Webcast

The Remarkable Past and Present Fate of UNESCO

November 19, 2012 // 4:00pm5:30pm
History and Public Policy Program
The United Nations Educational, Scientific, Cultural, and Communications Organization (UNESCO) grew from seeds planted during World War II and enjoyed bipartisan Congressional support as it joined the UN family in the 1940s. But controversy overtook it; the United States withdrew by 1984. It re-entered nearly twenty years later, but objecting to the agency’s 2011 vote to admit the Palestinian Authority, it began extracting itself once again. Barring a political miracle, the United States will assume observer status by this time next year. What will be the consequences?

The Limits of Detente: The United States, the Soviet Union, and the Arab-Israeli Conflict, 1969-1973

November 08, 2012 // 3:30pm5:00pm
Cold War International History Project
In "The Limits of Detente," Craig Daigle draws on newly released documents to shed new light on how the 1973 Arab-Israeli War was the result of not only tension and competing interest between Arabs and Israelis, but also policies adopted in both Washington and Moscow. Between 1969 and 1973, the Middle East in general and the Arab-Israeli conflict in particular emerged as a crucial Cold War battleground where the limits of detente appeared in sharp relief.
Webcast

Radio Free Europe and the CIA Partnership

November 05, 2012 // 4:00pm5:30pm
History and Public Policy Program
Radio Free Europe and Radio Liberty became successful substitutes for free media in the Soviet bloc during the Cold War. This seminar talk will draw on CIA and Radio Free Europe and Radio Liberty archives to trace the history of their first two decades. It will address three questions: What was the evolving reason for CIA covert funding? What was the relationship between CIA and the Radios? Why did the Radios prove to be one of the most important and successful policy instruments of the United States during the Cold War?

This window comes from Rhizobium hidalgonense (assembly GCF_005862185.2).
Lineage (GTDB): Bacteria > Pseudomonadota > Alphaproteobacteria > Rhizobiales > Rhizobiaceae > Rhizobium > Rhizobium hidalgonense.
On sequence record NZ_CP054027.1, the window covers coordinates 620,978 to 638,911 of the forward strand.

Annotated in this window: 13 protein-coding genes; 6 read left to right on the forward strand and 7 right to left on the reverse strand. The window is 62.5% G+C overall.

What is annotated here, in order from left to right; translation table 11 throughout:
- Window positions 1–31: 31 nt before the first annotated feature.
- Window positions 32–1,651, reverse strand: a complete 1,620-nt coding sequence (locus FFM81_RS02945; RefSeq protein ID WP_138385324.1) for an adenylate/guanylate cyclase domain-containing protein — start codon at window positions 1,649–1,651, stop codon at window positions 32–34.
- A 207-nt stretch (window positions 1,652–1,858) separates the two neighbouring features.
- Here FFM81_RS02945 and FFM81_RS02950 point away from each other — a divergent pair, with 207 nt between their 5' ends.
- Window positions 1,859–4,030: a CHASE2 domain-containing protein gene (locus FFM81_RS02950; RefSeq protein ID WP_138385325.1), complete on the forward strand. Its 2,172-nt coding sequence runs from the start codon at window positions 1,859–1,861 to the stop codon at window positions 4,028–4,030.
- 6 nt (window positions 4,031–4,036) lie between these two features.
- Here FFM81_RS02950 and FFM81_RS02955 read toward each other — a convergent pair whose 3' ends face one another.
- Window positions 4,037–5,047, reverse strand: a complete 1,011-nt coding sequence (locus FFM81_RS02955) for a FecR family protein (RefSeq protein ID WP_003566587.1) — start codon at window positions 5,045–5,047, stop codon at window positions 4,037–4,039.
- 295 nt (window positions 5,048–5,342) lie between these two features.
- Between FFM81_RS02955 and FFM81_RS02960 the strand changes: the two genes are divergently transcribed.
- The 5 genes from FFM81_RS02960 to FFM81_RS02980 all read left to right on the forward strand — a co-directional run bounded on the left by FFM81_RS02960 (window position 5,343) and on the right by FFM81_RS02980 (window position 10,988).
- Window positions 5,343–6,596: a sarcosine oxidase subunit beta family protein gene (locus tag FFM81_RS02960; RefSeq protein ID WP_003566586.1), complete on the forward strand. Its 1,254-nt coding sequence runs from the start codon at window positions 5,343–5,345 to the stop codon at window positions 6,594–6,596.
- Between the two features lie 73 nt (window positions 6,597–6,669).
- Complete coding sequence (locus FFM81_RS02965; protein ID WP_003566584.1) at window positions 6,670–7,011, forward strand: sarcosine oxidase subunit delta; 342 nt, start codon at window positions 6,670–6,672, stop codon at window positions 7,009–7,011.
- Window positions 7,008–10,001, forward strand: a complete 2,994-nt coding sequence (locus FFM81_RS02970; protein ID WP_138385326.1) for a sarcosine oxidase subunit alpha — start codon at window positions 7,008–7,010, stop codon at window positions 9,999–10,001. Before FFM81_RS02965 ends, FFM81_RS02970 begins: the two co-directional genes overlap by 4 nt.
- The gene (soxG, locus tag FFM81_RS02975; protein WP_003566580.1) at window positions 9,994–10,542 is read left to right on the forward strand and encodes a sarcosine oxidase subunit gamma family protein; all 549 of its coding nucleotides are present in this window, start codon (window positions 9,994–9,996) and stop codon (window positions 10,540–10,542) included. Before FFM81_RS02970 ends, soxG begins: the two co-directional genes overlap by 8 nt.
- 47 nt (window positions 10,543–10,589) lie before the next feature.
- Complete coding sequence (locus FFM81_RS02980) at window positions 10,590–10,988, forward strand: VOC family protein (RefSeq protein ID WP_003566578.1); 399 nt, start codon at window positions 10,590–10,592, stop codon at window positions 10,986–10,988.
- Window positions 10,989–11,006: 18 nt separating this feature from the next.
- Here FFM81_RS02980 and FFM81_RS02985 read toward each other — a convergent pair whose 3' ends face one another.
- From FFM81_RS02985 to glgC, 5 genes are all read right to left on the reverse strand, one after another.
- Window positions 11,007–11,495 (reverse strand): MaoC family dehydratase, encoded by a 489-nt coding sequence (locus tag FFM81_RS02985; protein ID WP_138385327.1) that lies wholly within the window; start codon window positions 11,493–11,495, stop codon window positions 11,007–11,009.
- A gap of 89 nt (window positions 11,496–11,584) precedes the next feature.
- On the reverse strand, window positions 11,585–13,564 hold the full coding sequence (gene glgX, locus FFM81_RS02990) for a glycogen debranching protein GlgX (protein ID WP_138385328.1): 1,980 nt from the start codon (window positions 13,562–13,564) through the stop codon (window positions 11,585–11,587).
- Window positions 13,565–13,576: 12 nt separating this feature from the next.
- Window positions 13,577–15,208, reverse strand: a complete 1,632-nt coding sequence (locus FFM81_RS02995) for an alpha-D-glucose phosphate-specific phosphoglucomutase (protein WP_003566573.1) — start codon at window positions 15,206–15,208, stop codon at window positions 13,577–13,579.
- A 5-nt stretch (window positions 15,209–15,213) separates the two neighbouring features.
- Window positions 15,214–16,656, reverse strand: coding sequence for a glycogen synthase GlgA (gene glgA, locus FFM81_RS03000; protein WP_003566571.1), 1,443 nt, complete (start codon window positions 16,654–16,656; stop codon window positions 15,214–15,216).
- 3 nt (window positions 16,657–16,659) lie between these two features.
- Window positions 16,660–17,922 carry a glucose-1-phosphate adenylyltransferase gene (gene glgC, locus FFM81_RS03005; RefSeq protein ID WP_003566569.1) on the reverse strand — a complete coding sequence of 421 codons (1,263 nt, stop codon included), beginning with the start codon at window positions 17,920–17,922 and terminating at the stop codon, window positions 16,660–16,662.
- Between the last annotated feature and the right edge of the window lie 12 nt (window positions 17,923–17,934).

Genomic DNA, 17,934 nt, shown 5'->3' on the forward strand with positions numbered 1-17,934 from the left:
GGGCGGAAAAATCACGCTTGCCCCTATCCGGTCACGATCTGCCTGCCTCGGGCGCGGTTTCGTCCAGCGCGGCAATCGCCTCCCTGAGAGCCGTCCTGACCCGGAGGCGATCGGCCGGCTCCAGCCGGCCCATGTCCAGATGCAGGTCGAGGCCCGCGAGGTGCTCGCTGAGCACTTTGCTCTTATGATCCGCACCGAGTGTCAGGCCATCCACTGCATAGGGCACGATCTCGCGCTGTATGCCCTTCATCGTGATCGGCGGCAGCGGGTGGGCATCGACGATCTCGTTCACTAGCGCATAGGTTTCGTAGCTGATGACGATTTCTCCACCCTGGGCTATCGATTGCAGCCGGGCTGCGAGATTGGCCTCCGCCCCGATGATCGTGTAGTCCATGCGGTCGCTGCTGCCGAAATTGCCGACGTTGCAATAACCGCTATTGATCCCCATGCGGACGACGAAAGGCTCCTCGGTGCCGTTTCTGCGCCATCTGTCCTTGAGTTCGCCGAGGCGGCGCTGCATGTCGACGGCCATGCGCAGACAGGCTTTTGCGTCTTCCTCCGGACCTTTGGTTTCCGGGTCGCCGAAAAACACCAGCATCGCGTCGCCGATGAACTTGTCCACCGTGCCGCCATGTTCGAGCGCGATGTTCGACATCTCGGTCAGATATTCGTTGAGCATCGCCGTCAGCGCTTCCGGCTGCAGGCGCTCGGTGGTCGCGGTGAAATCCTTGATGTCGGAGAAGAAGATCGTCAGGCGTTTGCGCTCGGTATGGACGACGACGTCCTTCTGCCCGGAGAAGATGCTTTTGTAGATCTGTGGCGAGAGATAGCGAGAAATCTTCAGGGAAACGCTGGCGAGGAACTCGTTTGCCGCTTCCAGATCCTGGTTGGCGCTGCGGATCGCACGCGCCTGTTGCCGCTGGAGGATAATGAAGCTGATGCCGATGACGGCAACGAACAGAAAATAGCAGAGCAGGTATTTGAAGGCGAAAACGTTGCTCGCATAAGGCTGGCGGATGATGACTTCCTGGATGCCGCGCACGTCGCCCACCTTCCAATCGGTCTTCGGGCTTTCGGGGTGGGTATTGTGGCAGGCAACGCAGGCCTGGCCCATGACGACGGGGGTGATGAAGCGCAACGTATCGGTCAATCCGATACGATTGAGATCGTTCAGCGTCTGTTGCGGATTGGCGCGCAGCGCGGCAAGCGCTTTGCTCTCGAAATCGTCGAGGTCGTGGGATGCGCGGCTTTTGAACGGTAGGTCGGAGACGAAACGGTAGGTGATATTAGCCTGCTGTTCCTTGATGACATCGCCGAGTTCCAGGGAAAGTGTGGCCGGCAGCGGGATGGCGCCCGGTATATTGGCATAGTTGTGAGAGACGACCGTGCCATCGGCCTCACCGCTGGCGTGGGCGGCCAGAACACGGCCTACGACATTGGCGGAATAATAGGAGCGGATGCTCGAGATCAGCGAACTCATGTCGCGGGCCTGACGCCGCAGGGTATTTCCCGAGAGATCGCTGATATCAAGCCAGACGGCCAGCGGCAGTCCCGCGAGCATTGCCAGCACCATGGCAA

DC 12th Graders Seek to Be Budget Heroes on Eve of Presidential Election

November 05, 2012 // 2:00pm3:30pm
Science and Technology Innovation Program
The day before Election Day, 100 12th-graders from Cesar Chavez Public Charter Schools for Public Policy will play Budget Hero: Election Edition in teams and discuss their results. (This event took place off site at the Chavez Parkside campus in NE Washington, DC).

Mao, Stalin and the Korean War: Trilateral Communist Relations in the 1950s

November 02, 2012 // 2:30pm4:00pm
Cold War International History Project
Shen Zhihua, former Wilson Center public policy scholar and director of the Center for Cold War International History Studies at East China Normal University will discuss his latest book entitled, “Mao, Stalin and the Korean War: Trilateral Communist Relations in the 1950s” which examines relations between China and the Soviet Union during the 1950s, and gives a unique insight into Chinese thinking about the Korean War.